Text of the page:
Contactability was the problem for Story as he struck out 183 times in 497 at-bats in the hitting friendly California League. How bad was it? He had the third most strikeouts in all of the minor leagues. I had a chance to see a number of those strikeouts and tried to determine if it was a case of being overly aggressive, an inability to distinguish balls from strikes, or a case of not hitting the curve.
The main problem I observed was bad hitting mechanics that are prohibiting him from catching up to plus velocity. The mechanics cause him to cheat on his swing and then he becomes susceptible to off-speed pitches. I was told he looked better in 2012 with his swing more fluid, but I just didn’t see it. The optimist will point to his .286 batting average in August as progress but it was fueled by a .422 BABIP. The contact rate remained the same. Story does have other skills as he is an above-average runner as well as an above-average defender.
Based on his struggle in 2013, Story should repeat High-A in 2014. However, Rosell Herrera is nipping at his heels and deserves a promotion to Modesto. It will be interesting to see what the Rockies do with their once top prospect.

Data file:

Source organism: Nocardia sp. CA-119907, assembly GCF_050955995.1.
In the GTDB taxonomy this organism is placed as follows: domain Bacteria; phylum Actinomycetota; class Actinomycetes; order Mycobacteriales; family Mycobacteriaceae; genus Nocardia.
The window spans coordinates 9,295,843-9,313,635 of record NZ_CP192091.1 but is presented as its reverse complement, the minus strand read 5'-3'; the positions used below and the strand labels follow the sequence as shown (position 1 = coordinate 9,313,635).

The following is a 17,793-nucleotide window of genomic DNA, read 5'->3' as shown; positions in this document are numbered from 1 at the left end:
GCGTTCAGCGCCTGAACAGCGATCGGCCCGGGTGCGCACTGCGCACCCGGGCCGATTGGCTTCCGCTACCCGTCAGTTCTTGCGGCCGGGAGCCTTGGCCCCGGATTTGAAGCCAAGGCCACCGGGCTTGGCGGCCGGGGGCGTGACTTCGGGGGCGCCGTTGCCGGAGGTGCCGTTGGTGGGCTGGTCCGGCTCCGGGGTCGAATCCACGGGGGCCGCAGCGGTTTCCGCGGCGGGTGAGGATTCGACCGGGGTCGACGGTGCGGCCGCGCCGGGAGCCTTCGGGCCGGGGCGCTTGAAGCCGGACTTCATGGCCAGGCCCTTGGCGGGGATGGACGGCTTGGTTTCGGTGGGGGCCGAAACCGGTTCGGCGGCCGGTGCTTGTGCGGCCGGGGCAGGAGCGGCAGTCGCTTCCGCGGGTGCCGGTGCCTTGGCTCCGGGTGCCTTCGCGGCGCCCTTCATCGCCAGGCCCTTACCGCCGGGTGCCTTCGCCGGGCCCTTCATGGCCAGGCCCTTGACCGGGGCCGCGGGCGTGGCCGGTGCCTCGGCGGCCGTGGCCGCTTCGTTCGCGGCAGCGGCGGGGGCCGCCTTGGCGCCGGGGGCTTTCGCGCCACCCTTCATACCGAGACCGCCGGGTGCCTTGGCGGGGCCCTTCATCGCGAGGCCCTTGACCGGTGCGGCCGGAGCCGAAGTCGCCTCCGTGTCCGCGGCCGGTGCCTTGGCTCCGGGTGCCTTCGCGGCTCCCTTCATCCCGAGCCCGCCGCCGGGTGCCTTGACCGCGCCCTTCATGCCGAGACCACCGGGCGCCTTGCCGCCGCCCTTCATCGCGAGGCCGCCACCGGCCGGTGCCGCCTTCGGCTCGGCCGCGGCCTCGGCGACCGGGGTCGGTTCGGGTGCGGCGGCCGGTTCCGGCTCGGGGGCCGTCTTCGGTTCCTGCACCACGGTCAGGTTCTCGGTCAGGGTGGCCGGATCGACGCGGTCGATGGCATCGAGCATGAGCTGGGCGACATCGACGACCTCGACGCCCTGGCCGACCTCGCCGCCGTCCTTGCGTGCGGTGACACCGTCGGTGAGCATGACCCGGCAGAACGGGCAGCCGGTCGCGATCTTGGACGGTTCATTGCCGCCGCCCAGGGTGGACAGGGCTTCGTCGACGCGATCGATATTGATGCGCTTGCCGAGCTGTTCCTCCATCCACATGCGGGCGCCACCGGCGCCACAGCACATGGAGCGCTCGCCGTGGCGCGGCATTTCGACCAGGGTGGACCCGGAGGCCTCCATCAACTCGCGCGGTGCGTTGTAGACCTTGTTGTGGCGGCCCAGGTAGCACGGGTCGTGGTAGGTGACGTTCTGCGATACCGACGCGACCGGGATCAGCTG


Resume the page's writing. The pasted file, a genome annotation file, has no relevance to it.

Fantasy Impact: I’m clearly not very bullish on Story and while he might be considered a buy-low candidate, I’m not buying it yet. The swing needs an over-haul and until we see some improvement, he’s only ownable in the deepest of fantasy leagues.
8. Raimel Tapia (OF)
Without a team in one of the low-level rookie leagues, the Rockies start their players in the college-heavy Pioneer League. While some see this as a disadvantage in the proper development of players, the Rockies have always worked this way.
The brightest star on the Grand Junction team was 19-year-old outfielder Raimel Tapia. Tapia is a nice prospect with bat speed that is already translating into hard contact. In 258 at-bats, Tapia posted an impressive .562 slugging percentage that included seven home runs. He also has above-average speed that enabled him to steal 10 bases but clearly there is room for improvement as he got caught nine times. At 6-foot-2 and 160 pounds, Tapia is only going to get stronger and could become an interesting name within the Rockies organization.
9. Tom Murphy (C)
Taking advantage of the hitters paradise known as Asheville, Tom Murphy posted a .288/.385/.590 slash line in only 288 at-bats. Impressed by his progress, the Rockies promoted him to Tulsa in the Texas League, potentially putting him ahead on the depth chart of the more highly touted Will Swanner. Murphy has bat speed but the swing can get a little long and produce some swing and miss. He does have an approach and can work the count and take a walk. Defensively, there is concern about his ability to stay behind the dish as his footwork and arm are only rated as average.